Think about the times you’ve experienced, shall we say “positional uncertainty” on a hike or climb, or even walking/cycling/driving in a city.
Was it on a close to home trail that you’ve hiked a dozen times before? No, because you know it so well. Let's be honest, you really don’t need a map and compass to do a hike you have this dialed.
Say you’re planning your once-in-a-lifetime trip to go trekking in New Zealand. Are you, the savvy outdoor person, going to research the heck out of your route, get appropriate guidebooks, maps, GPS tracks, and talk to the locals so you are super well prepared?
Of course you are. When you’re going somewhere completely unfamiliar, the only prudent thing to do is to go with a full quiver of solid navigational tools. Sure, you still might get lost even after all this, but you will at the very least be well prepared.
So, let’s consider all of the outings that fall in between these two bookends. Call them the semi familiar; aka, “I hiked this once about five years ago and I pretty much remember where to go, but I don’t remember every fork” type of trails.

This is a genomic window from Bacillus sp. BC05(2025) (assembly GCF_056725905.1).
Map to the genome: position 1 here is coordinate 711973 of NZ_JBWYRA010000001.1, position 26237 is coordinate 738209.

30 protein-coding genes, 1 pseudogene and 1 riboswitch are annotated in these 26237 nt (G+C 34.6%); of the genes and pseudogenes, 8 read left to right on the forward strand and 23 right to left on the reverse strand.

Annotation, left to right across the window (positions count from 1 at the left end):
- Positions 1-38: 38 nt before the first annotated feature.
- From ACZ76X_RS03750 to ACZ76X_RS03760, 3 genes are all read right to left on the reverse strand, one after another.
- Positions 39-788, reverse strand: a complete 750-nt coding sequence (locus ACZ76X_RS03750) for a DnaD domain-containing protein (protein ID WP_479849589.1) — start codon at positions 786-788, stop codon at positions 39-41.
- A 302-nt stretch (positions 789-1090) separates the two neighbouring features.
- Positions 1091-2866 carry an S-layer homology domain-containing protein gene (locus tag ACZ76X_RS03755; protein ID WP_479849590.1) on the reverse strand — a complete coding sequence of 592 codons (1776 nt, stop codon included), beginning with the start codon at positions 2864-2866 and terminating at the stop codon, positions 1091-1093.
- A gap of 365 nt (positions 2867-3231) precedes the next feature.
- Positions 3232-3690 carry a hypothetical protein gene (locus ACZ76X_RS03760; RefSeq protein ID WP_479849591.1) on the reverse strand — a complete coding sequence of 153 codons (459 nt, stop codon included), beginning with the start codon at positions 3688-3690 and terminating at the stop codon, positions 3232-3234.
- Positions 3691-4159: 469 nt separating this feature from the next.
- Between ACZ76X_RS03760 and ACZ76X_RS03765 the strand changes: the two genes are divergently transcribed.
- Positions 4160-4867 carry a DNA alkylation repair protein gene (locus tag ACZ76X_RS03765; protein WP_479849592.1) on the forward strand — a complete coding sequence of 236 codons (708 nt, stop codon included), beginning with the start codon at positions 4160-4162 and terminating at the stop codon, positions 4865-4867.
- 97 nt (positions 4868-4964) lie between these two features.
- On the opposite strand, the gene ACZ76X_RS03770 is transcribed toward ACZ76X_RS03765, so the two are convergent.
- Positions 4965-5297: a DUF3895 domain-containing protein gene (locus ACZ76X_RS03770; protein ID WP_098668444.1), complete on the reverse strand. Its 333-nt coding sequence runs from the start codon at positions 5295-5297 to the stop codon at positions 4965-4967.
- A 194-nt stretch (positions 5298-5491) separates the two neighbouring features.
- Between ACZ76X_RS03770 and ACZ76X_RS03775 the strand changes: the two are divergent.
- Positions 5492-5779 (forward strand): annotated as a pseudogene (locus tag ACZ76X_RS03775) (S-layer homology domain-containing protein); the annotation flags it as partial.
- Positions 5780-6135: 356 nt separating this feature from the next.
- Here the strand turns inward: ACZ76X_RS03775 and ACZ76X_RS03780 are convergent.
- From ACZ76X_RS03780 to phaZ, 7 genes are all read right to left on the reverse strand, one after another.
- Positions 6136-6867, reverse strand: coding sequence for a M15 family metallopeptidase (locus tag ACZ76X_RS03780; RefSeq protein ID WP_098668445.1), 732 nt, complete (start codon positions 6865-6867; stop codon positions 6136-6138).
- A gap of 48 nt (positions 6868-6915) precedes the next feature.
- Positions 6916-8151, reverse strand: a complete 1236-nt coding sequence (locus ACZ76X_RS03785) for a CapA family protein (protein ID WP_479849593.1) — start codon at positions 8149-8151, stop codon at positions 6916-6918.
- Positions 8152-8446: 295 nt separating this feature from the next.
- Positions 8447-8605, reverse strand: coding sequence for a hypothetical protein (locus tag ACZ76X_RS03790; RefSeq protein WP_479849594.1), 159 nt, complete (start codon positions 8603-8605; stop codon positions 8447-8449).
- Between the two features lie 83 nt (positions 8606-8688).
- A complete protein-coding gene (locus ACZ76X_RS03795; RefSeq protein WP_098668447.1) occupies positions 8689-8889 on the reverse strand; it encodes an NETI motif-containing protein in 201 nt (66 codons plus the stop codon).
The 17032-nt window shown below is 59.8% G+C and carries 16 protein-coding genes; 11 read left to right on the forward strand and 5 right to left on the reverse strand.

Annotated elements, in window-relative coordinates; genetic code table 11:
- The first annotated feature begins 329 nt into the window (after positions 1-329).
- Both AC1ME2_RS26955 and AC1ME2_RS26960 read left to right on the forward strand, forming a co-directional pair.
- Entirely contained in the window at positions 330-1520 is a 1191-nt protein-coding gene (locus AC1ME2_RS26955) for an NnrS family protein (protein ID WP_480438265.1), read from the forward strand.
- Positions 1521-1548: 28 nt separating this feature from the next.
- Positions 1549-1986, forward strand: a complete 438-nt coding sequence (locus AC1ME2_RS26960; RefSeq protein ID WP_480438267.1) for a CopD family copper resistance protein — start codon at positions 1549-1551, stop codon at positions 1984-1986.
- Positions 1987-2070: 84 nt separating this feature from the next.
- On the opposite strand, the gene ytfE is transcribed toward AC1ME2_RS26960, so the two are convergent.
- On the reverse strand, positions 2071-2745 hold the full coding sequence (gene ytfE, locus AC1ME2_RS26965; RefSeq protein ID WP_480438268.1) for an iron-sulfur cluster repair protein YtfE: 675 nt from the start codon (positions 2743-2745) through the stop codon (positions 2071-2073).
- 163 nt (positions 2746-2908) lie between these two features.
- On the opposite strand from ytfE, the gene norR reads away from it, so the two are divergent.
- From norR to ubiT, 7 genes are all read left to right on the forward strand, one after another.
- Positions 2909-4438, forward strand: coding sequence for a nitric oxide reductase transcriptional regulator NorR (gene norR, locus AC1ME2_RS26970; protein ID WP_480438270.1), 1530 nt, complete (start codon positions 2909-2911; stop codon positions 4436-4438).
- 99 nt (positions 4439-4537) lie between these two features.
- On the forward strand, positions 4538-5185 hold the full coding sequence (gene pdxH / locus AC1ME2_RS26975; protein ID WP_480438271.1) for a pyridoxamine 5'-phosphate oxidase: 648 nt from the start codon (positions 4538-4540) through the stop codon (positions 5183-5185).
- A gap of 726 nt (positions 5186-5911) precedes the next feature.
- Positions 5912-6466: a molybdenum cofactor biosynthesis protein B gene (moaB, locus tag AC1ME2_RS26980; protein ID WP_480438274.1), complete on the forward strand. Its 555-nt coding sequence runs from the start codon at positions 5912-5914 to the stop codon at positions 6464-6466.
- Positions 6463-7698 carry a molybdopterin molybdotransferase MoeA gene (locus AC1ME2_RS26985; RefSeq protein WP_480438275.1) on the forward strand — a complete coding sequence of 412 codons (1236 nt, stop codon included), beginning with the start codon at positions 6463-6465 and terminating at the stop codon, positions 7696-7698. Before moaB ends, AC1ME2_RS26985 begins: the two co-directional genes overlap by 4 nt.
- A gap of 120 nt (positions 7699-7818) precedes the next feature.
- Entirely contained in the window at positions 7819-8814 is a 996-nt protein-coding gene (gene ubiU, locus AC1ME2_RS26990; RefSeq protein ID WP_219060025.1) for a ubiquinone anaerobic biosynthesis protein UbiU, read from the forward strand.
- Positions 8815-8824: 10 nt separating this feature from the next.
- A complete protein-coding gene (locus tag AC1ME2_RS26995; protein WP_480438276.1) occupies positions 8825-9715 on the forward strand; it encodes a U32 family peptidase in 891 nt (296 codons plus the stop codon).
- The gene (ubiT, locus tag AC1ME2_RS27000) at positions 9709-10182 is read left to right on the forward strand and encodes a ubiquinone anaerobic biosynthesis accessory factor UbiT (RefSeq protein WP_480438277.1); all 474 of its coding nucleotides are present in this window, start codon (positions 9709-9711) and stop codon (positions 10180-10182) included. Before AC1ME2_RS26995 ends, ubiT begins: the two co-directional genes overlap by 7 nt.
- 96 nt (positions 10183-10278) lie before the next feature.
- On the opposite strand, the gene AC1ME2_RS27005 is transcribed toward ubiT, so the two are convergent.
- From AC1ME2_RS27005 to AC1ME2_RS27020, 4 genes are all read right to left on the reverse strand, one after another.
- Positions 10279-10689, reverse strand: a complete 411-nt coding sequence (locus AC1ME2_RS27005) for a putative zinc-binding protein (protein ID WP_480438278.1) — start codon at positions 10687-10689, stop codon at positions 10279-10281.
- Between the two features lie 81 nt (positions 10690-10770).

These trails can lull you into a false sense of security, because it’s easy to get a little lazy and not get a proper map, download a track, or otherwise prepare for your trip, especially if it’s a more spontaneous outing. Looking back at the times that I have been a little turned around in the woods, it’s almost always these type of trips.
So, if you have an outdoor adventure planned, ask yourself if it falls into that middle ground of semi familiarity. If it does, you may want to be extra sure to research the route carefully at home, and also to bring various navigation tools (a guidebook, a map, a photo of the guidebook page on your phone, and or a GPS track to go with the Gaia GPS app on your phone) so you don’t have an epic.